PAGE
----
Do you ever get stuck in a genre? I do. It seems all I want to read is magical realism. But if I had stuck to only reading that one genre, I would have never tried what has now become my all-time favorite book series, the All Souls series by Deborah Harkness! I was so surprised to see that science fiction/fantasy genre sticker on the spine of “A Discovery of Witches”, but I am glad I did.  It opened my eyes to what my Reader’s Advisory professor taught so well, that we need to read other genres not only to better help our patrons, but also for ourselves. Even after reading about witches, vampires, and daemons who do magic and time travel, I still would not classify this as science fiction.

A popular series that you might not realize is a blend of several different genres is Diana Gabaldon’s Outlander series. Set in Scotland, the author combines elements like romance and historical fiction with science fantasy. Following Claire Randall from 1945 to the eighteenth century allows for a lot of history to be woven in, and still gives fans of romance plenty to enjoy. A series such as this one will bring reader’s over from other genres which greatly enhances the field of literature. If you like the Outlander series but have already read them, you might enjoy “The Time Traveler’s Wife” by Audrey Niffenegger. This time it is the husband who does the time traveling, and readers will be transported back and forth to other decades while Henry and Claire fight to hold onto their relationship as this happens. Many, including the author herself, have found it difficult put this book into one specific genre.  And much like my surprise at the label on “A Discovery of Witches”, Niffenegger states that she was hesitant to call it science fiction. It seems that if the author prefers to keep the labels at bay, then we should learn to choose our next read with the same open mind.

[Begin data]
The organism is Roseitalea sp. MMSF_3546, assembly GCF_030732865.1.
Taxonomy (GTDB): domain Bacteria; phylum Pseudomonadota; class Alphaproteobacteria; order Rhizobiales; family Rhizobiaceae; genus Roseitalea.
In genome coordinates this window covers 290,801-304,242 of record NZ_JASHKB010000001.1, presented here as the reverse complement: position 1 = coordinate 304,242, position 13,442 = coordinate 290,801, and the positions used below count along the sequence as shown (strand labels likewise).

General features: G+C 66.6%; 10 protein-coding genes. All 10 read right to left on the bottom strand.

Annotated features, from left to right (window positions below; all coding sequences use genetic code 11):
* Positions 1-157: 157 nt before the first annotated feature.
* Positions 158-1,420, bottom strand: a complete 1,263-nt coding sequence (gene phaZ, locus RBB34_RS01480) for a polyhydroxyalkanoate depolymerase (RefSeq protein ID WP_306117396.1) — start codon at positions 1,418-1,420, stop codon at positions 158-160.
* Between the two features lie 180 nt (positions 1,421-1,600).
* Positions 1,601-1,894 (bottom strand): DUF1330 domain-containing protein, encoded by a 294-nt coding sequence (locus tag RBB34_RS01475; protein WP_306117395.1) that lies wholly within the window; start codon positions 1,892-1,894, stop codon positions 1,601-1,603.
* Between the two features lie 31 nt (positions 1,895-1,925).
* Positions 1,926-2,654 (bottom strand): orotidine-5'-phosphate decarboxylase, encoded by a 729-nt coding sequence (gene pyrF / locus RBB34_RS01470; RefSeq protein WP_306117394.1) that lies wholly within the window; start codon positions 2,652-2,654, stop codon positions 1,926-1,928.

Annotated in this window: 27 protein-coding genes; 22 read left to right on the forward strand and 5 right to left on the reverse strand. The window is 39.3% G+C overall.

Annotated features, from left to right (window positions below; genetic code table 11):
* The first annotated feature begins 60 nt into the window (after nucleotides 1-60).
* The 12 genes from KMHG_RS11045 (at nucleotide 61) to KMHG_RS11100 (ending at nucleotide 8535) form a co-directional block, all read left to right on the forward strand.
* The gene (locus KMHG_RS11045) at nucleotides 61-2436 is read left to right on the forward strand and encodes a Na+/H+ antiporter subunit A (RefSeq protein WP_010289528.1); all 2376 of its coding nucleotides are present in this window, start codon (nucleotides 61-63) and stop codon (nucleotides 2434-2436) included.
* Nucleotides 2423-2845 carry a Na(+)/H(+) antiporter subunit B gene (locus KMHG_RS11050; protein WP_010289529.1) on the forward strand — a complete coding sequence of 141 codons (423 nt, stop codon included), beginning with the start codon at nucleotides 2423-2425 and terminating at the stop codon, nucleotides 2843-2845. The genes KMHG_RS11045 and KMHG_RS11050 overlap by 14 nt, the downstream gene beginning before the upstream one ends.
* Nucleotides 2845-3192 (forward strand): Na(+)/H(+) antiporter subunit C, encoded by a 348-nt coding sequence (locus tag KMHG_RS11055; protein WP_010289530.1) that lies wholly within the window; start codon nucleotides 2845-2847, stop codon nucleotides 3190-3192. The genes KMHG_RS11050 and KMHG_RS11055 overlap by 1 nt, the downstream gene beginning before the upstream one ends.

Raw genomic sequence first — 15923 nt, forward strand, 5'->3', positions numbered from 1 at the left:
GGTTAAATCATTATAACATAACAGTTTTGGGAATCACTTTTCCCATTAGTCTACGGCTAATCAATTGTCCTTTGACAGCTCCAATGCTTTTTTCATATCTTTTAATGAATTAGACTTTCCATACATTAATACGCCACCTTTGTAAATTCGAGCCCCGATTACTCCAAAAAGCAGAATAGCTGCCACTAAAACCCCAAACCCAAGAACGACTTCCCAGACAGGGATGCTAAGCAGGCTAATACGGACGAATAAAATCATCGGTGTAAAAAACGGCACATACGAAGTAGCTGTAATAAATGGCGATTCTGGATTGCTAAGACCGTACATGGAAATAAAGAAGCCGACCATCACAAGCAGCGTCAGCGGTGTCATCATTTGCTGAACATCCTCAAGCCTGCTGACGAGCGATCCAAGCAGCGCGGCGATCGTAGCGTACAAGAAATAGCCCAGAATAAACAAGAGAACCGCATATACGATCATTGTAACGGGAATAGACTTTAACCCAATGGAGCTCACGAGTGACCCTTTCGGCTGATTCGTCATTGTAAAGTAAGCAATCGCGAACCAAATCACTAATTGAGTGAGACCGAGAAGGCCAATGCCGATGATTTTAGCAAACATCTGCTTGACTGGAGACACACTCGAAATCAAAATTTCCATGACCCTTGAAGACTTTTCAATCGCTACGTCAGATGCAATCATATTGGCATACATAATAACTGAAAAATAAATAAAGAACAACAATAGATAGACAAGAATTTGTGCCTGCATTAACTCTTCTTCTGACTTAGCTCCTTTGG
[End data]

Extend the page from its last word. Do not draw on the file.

And even if those styles aren’t your favorites, there is a another, newer trend in genre blending that combines true crime with memoirs. Think about books like Michelle McNamara’s “I’ll Be Gone in the Dark” where the aspect of the author’s real-life experience joined to the story adds a deeper dimension to what could be a lesser, sensational read that exploits the crime. “I’ll Be Gone in the Dark” follows the case of the Golden State Killer that the author researched relentlessly right up to her untimely death. The details of the authors obsessive experiences are as interesting, if not more so, than the actual subject.

These examples have barely scratched the surface of what you may discover if you are willing to look outside the normal lines of your ideal story line. Another book that comes to mind is “Double Wide” by Leo Banks.  Technically classified as a western, I would have never picked this up had it not been for an assignment, and I would have missed out on a book I thoroughly enjoyed.  Ok so it also is in the mystery/crime/noir genres that I love, but I would have never touched a book with a western genre sticker on it before now. The main protagonist is washed-up baseball player Whip Stark who is thrown into solving a murder. Helping him is his band of misfits that live with him in the mobile home park he created in the Arizona desert.

These examples have barely scratched the surface of what you may discover if you are willing to look outside the normal lines of your ideal story line. Mixing it up with genre blends could be what the future of literature looks like.  A changing landscape that does not keep everything neat and tidy will help literature grow and also feed readers with big appetites for a steady supply of great reads.

Let us help you get unstuck from reading your same old genre with some recommendations in person at the Reference desk or by requesting an online personalized reading list from our website. You may be surprised at what new genres you like.

Email us at or call 785-776-4741 ext. 300 for other recommendations!

by MHK Library staff MHK Library staff No Comments

Dungeon Master’s Guide to the Library

Dungeon Master’s Guide to the Library

by Stephanie Wallace, Library Assistant 2

Curled up on my futon with my tech and dice tin on a Tuesday evening, I readjust my headphones and laugh as my friends and I slay orcs within a hidden cave. We’re represented by tokens on a virtual map on my laptop screen, and I record the loss of HP – my hit points – on my tablet when my Tiefling is bludgeoned with a club. The night goes on, and eventually, we leave the cave victorious. We bid each other goodnight and turn off voice chat, only to continue texting each other about the adventure we’ll pick back up next week.